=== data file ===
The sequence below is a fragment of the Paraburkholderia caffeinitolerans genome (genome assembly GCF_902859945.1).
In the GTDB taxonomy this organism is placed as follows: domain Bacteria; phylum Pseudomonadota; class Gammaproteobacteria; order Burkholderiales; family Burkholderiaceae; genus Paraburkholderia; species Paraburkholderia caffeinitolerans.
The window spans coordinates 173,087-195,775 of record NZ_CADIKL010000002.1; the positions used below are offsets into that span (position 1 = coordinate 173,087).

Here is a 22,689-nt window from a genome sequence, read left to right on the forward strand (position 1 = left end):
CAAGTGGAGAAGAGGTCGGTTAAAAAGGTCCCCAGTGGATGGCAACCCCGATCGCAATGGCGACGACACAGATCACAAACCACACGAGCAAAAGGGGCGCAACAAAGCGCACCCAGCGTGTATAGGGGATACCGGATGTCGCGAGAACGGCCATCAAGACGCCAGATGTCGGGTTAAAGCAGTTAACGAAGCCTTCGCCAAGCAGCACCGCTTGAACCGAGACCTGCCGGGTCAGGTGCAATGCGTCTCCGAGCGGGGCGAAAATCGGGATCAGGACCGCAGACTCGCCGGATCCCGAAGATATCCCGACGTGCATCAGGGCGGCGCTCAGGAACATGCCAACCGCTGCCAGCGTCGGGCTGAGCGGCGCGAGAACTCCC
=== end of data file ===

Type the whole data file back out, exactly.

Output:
The sequence below is a fragment of the Paraburkholderia caffeinitolerans genome (genome assembly GCF_902859945.1).
In the GTDB taxonomy this organism is placed as follows: domain Bacteria; phylum Pseudomonadota; class Gammaproteobacteria; order Burkholderiales; family Burkholderiaceae; genus Paraburkholderia; species Paraburkholderia caffeinitolerans.
The window spans coordinates 173,087-195,775 of record NZ_CADIKL010000002.1; the positions used below are offsets into that span (position 1 = coordinate 173,087).

Here is a 22,689-nt window from a genome sequence, read left to right on the forward strand (position 1 = left end):
CAAGTGGAGAAGAGGTCGGTTAAAAAGGTCCCCAGTGGATGGCAACCCCGATCGCAATGGCGACGACACAGATCACAAACCACACGAGCAAAAGGGGCGCAACAAAGCGCACCCAGCGTGTATAGGGGATACCGGATGTCGCGAGAACGGCCATCAAGACGCCAGATGTCGGGTTAAAGCAGTTAACGAAGCCTTCGCCAAGCAGCACCGCTTGAACCGAGACCTGCCGGGTCAGGTGCAATGCGTCTCCGAGCGGGGCGAAAATCGGGATCAGGACCGCAGACTCGCCGGATCCCGAAGATATCCCGACGTGCATCAGGGCGGCGCTCAGGAACATGCCAACCGCTGCCAGCGTCGGGCTGAGCGGCGCGAGAACTCCC